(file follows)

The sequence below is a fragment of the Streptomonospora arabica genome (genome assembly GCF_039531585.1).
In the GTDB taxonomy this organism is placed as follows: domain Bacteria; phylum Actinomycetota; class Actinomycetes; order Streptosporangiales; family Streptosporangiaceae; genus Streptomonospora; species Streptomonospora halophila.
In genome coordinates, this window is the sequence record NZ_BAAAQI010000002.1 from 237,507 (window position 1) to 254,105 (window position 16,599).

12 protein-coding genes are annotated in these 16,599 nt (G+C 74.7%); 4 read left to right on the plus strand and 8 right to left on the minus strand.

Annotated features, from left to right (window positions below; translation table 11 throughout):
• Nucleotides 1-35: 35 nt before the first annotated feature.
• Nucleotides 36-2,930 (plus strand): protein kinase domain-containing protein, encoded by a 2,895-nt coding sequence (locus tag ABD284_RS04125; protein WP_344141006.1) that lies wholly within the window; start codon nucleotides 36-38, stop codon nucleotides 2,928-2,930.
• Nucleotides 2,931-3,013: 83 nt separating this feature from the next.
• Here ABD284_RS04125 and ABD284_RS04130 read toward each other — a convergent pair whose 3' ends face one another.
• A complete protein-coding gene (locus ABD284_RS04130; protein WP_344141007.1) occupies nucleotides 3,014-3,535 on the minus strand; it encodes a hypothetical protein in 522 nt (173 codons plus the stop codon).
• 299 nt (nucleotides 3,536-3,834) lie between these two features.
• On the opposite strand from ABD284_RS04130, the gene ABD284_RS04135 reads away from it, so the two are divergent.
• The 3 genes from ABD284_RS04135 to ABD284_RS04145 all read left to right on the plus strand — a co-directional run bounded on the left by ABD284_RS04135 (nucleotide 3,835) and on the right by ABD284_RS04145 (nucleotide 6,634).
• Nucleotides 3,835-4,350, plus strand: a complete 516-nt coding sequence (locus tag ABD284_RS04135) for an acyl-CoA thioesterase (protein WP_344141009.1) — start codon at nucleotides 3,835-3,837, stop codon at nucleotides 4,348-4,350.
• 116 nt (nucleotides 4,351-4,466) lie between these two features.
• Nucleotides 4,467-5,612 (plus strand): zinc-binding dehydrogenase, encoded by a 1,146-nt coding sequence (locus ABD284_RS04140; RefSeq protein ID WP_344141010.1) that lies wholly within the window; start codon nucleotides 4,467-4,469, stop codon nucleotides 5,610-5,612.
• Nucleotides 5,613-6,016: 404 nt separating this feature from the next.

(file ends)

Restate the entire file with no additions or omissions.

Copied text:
The sequence below is a fragment of the Streptomonospora arabica genome (genome assembly GCF_039531585.1).
In the GTDB taxonomy this organism is placed as follows: domain Bacteria; phylum Actinomycetota; class Actinomycetes; order Streptosporangiales; family Streptosporangiaceae; genus Streptomonospora; species Streptomonospora halophila.
In genome coordinates, this window is the sequence record NZ_BAAAQI010000002.1 from 237,507 (window position 1) to 254,105 (window position 16,599).

12 protein-coding genes are annotated in these 16,599 nt (G+C 74.7%); 4 read left to right on the plus strand and 8 right to left on the minus strand.

Annotated features, from left to right (window positions below; translation table 11 throughout):
• Nucleotides 1-35: 35 nt before the first annotated feature.
• Nucleotides 36-2,930 (plus strand): protein kinase domain-containing protein, encoded by a 2,895-nt coding sequence (locus tag ABD284_RS04125; protein WP_344141006.1) that lies wholly within the window; start codon nucleotides 36-38, stop codon nucleotides 2,928-2,930.
• Nucleotides 2,931-3,013: 83 nt separating this feature from the next.
• Here ABD284_RS04125 and ABD284_RS04130 read toward each other — a convergent pair whose 3' ends face one another.
• A complete protein-coding gene (locus ABD284_RS04130; protein WP_344141007.1) occupies nucleotides 3,014-3,535 on the minus strand; it encodes a hypothetical protein in 522 nt (173 codons plus the stop codon).
• 299 nt (nucleotides 3,536-3,834) lie between these two features.
• On the opposite strand from ABD284_RS04130, the gene ABD284_RS04135 reads away from it, so the two are divergent.
• The 3 genes from ABD284_RS04135 to ABD284_RS04145 all read left to right on the plus strand — a co-directional run bounded on the left by ABD284_RS04135 (nucleotide 3,835) and on the right by ABD284_RS04145 (nucleotide 6,634).
• Nucleotides 3,835-4,350, plus strand: a complete 516-nt coding sequence (locus tag ABD284_RS04135) for an acyl-CoA thioesterase (protein WP_344141009.1) — start codon at nucleotides 3,835-3,837, stop codon at nucleotides 4,348-4,350.
• 116 nt (nucleotides 4,351-4,466) lie between these two features.
• Nucleotides 4,467-5,612 (plus strand): zinc-binding dehydrogenase, encoded by a 1,146-nt coding sequence (locus ABD284_RS04140; RefSeq protein ID WP_344141010.1) that lies wholly within the window; start codon nucleotides 4,467-4,469, stop codon nucleotides 5,610-5,612.
• Nucleotides 5,613-6,016: 404 nt separating this feature from the next.